Uechi-Ryu.com

Discussion Area
It is currently Tue Nov 25, 2014 12:32 am

All times are UTC




Post new topic Reply to topic  [ 10 posts ] 
Author Message
 Post subject: Force continuum
PostPosted: Fri Feb 24, 2012 10:50 pm 
Offline
User avatar

Joined: Thu Mar 11, 1999 6:01 am
Posts: 30493
Many of of you will recall past discussions on this very subject matter.

From what I read...
Quote:
Many instructors have gotten away from using the term "continuum" to describe appropriate defensive force, and depict it as a wheel instead of a ladder, so as to be less confusing to the public or the jury.


When looking at the force continuum ladder, it's critical to remember that the legitimate defender does not have to start at the bottom level, but instead should key off the level of force presented by the assailant.

_Mas

Another way to look at this, as according to some research, including police, _is that if you program your mind in a 'response ladder' fashion...you will be subjected to much hesitation that can prove deadly.

The 'wheel' mindset seems to be the better option.

_________________
Van


Top
 Profile  
 
 Post subject: Re: Force continuum
PostPosted: Sat Feb 25, 2012 4:01 am 
Offline

Joined: Sun Jul 05, 2009 3:44 am
Posts: 179
Are we speaking in a Law Enforcement sense, or a general Karate sense?


Top
 Profile  
 
 Post subject: Re: Force continuum
PostPosted: Sat Feb 25, 2012 4:18 am 
Offline
User avatar

Joined: Thu Mar 11, 1999 6:01 am
Posts: 30493
That was written by Mas in reference to general karate sense, Otto.

In a police sense I believe the force continuum still applies. Thanks for the post.

_________________
Van


Top
 Profile  
 
 Post subject: Re: Force continuum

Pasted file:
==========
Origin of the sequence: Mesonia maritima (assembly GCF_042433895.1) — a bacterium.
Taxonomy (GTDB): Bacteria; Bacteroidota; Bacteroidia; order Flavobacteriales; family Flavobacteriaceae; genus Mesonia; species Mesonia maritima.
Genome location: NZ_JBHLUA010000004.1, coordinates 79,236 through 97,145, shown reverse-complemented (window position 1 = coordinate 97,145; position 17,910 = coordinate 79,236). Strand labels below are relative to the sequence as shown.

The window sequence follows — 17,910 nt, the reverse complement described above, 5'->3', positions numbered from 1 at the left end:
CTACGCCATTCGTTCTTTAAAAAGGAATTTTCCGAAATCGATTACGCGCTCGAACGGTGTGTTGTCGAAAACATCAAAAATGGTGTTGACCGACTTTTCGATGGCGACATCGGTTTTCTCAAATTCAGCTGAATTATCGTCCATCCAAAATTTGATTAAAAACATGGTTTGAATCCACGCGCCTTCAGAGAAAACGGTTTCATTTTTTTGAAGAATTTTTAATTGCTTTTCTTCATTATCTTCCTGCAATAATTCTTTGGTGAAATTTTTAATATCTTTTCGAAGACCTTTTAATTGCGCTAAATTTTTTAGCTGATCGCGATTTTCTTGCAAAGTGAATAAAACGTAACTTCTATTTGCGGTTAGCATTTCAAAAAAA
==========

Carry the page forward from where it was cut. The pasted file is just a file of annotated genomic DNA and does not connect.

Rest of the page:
PostPosted: Sat Feb 25, 2012 4:45 am 
Offline
User avatar

Joined: Thu Mar 11, 1999 6:01 am
Posts: 30493
Another sobering piece of advice from Mas
Quote:
I've talked with too many people who froze because they weren't sure they could handle the aftermath. That's been known to get folks killed. I've found the people who fully understand the legal, sociological, and psychological aftermath of having had to use deadly force -- AND UNDERSTAND IT TO THE DEGREE THAT THEY KNOW THEY CAN HANDLE IT -- don't suffer from that deadly hesitation. That's why I've spent decades incorporating that training along with the shooting elements and the tactical elements.


And this applies to 'karate force' as well. How well do we understand and how well can we handle the aftermath?

_________________
Van


Top
 Profile  
 
 Post subject: Re: "furtive movement"
PostPosted: Sat Feb 25, 2012 5:32 am 
Offline
User avatar

Joined: Thu Mar 11, 1999 6:01 am
Posts: 30493
This is interesting...from another forum
Quote:
I was wondering what the legal repercussions would be if one had to use his concealed weapon (firearm) against a person who only "implies" a weapon, i.e hand in jacket pocket,etc.

A co-worker was carjacked a while back while stopped at a red light. The perp approached and opened the driver's door, and had his hand in his jacket pocket, threatening to shoot if the driver did not get out of the car.

The driver complied, at which time he was pushed to the ground, and the perp jumped into the vehicle and fled. The victim never saw a weapon, but "had reason to believe the suspect was armed".


The weapon here is 'implied' since you never saw it.

Would you be legally justified in running the man down with your car or shoot him? Or if it happened at an ATM machine and you had no weapon...would you be in legal jeopardy if you were to use powerful/destructive karate techniques on the person?

Ayoob responds
Quote:
What you call "implied weapon" comes under what is known at law as a "furtive movement" shooting. In the situation you describe, the offender gave his victim good cause to believe that he was armed with a lethal weapon. Within the totality of the circumstances you described, the offender would be seen as armed and dangerous, and a deadly force response by the victim would, in my opinion, be appropriate.

Remember that there are no guarantees.


Now this goes to the pre-emption we have been discussing.

Someone makes a move that you interpret as going for a weapon...would your training have conditioned to 'wait and see' so you can block it and take the weapon away?